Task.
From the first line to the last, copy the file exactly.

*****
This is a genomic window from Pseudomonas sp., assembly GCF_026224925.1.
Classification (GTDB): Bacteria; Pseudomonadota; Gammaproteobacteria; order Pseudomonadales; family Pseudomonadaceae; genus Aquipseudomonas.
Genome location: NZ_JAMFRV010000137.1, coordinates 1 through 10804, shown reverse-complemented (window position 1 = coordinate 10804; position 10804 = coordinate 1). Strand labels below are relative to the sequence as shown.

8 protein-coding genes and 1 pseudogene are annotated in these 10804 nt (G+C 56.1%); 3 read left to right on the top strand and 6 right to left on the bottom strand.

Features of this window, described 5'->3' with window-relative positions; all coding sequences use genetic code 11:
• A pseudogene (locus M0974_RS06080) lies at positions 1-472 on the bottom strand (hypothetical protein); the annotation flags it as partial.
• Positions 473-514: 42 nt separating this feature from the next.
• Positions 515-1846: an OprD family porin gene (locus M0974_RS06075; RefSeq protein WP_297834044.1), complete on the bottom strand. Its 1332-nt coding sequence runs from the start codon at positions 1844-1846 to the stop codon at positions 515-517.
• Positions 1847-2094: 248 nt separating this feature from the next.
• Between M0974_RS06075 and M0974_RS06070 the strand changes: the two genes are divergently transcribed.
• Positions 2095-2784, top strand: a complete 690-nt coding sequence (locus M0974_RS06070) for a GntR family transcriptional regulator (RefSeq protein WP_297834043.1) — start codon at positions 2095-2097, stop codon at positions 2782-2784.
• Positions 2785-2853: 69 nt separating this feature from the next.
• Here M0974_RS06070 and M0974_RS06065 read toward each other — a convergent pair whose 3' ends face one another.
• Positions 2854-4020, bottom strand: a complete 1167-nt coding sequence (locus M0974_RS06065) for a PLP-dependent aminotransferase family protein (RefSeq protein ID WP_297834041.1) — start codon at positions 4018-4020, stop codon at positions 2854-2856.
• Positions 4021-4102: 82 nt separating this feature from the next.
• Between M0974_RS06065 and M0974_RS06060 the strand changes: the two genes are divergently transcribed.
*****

This is a genomic window from Pseudomonas sp., assembly GCF_026224925.1.
Classification (GTDB): Bacteria; Pseudomonadota; Gammaproteobacteria; order Pseudomonadales; family Pseudomonadaceae; genus Aquipseudomonas.
Genome location: NZ_JAMFRV010000137.1, coordinates 1 through 10804, shown reverse-complemented (window position 1 = coordinate 10804; position 10804 = coordinate 1). Strand labels below are relative to the sequence as shown.

8 protein-coding genes and 1 pseudogene are annotated in these 10804 nt (G+C 56.1%); 3 read left to right on the top strand and 6 right to left on the bottom strand.

Features of this window, described 5'->3' with window-relative positions; all coding sequences use genetic code 11:
• A pseudogene (locus M0974_RS06080) lies at positions 1-472 on the bottom strand (hypothetical protein); the annotation flags it as partial.
• Positions 473-514: 42 nt separating this feature from the next.
• Positions 515-1846: an OprD family porin gene (locus M0974_RS06075; RefSeq protein WP_297834044.1), complete on the bottom strand. Its 1332-nt coding sequence runs from the start codon at positions 1844-1846 to the stop codon at positions 515-517.
• Positions 1847-2094: 248 nt separating this feature from the next.
• Between M0974_RS06075 and M0974_RS06070 the strand changes: the two genes are divergently transcribed.
• Positions 2095-2784, top strand: a complete 690-nt coding sequence (locus M0974_RS06070) for a GntR family transcriptional regulator (RefSeq protein WP_297834043.1) — start codon at positions 2095-2097, stop codon at positions 2782-2784.
• Positions 2785-2853: 69 nt separating this feature from the next.
• Here M0974_RS06070 and M0974_RS06065 read toward each other — a convergent pair whose 3' ends face one another.
• Positions 2854-4020, bottom strand: a complete 1167-nt coding sequence (locus M0974_RS06065) for a PLP-dependent aminotransferase family protein (RefSeq protein ID WP_297834041.1) — start codon at positions 4018-4020, stop codon at positions 2854-2856.
• Positions 4021-4102: 82 nt separating this feature from the next.
• Between M0974_RS06065 and M0974_RS06060 the strand changes: the two genes are divergently transcribed.